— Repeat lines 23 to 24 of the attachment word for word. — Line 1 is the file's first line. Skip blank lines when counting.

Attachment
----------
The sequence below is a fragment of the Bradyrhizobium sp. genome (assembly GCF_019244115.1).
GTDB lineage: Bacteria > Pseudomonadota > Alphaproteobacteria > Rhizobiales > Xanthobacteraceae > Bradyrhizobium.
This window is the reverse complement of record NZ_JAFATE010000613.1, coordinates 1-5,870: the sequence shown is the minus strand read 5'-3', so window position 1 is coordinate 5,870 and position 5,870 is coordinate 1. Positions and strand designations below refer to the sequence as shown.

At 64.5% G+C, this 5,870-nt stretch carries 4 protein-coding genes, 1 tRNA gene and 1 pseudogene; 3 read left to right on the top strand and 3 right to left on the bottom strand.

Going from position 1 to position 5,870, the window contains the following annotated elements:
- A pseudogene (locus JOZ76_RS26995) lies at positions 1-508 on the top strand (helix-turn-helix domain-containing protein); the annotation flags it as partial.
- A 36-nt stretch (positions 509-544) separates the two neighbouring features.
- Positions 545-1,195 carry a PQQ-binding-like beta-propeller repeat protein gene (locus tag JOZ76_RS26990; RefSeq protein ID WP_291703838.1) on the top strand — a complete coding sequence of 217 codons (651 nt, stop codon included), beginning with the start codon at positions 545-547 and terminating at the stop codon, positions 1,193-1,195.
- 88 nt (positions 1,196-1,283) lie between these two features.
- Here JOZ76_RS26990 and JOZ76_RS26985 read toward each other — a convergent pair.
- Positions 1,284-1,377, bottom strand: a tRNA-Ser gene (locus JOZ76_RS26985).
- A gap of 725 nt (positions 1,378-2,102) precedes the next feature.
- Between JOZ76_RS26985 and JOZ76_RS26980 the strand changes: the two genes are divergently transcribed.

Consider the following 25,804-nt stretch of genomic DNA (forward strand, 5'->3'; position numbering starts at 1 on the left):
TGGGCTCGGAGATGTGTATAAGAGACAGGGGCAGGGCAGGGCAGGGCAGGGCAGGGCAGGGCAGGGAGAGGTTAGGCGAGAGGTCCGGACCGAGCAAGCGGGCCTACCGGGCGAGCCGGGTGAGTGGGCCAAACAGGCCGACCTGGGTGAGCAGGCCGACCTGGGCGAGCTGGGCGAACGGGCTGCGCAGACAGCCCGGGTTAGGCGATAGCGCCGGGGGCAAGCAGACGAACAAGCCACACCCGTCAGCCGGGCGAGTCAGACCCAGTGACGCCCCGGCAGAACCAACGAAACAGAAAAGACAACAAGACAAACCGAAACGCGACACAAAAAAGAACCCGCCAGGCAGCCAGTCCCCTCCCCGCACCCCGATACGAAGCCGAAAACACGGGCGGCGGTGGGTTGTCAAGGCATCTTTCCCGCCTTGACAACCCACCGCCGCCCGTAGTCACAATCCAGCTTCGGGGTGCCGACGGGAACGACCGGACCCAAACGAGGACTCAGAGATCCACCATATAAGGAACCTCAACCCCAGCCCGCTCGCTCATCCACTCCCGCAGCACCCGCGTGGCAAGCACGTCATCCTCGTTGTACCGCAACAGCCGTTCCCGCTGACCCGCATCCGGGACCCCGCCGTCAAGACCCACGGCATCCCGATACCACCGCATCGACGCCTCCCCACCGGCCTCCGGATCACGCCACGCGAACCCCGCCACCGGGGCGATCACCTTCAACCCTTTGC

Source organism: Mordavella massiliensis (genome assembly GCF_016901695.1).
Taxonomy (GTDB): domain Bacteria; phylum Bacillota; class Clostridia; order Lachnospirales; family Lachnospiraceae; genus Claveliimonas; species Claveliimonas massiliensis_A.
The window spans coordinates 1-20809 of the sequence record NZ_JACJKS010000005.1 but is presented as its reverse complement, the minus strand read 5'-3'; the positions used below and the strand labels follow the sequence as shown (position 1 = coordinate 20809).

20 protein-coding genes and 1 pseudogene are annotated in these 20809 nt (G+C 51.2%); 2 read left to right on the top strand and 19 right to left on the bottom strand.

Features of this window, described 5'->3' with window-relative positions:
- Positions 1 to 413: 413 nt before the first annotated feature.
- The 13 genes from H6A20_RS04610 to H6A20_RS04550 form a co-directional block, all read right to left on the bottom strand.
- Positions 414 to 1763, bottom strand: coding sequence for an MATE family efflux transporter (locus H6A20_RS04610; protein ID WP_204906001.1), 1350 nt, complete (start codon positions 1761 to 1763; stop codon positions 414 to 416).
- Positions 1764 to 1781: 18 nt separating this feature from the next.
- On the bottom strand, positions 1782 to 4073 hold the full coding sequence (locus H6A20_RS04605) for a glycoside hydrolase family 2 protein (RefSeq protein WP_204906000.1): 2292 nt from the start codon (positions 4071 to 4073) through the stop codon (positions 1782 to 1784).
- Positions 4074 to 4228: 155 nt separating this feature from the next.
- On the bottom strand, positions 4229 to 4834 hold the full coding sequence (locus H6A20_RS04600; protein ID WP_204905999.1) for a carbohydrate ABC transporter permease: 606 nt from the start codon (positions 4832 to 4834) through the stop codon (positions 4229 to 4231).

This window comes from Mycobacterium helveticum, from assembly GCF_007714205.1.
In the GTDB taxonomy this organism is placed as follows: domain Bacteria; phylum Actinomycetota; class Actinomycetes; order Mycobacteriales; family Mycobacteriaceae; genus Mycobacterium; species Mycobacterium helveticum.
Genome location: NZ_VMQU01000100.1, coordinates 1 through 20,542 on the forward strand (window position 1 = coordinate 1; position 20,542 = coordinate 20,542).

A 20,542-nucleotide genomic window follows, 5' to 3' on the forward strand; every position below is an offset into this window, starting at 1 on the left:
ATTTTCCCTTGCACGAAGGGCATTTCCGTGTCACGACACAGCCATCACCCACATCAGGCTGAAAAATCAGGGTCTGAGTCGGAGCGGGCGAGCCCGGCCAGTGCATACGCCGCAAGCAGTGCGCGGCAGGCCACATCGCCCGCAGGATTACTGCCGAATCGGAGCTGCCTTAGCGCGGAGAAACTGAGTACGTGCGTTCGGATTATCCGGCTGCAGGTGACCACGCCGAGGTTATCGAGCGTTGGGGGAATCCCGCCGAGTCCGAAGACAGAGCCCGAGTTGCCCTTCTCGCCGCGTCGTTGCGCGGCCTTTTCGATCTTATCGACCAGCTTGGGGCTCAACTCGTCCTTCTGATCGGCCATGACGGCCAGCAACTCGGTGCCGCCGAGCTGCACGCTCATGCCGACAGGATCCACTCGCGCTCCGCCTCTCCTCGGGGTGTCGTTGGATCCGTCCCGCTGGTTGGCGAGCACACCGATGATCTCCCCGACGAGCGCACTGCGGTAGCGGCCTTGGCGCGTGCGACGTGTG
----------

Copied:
- Positions 414 to 1763, bottom strand: coding sequence for an MATE family efflux transporter (locus H6A20_RS04610; protein ID WP_204906001.1), 1350 nt, complete (start codon positions 1761 to 1763; stop codon positions 414 to 416).
- Positions 1764 to 1781: 18 nt separating this feature from the next.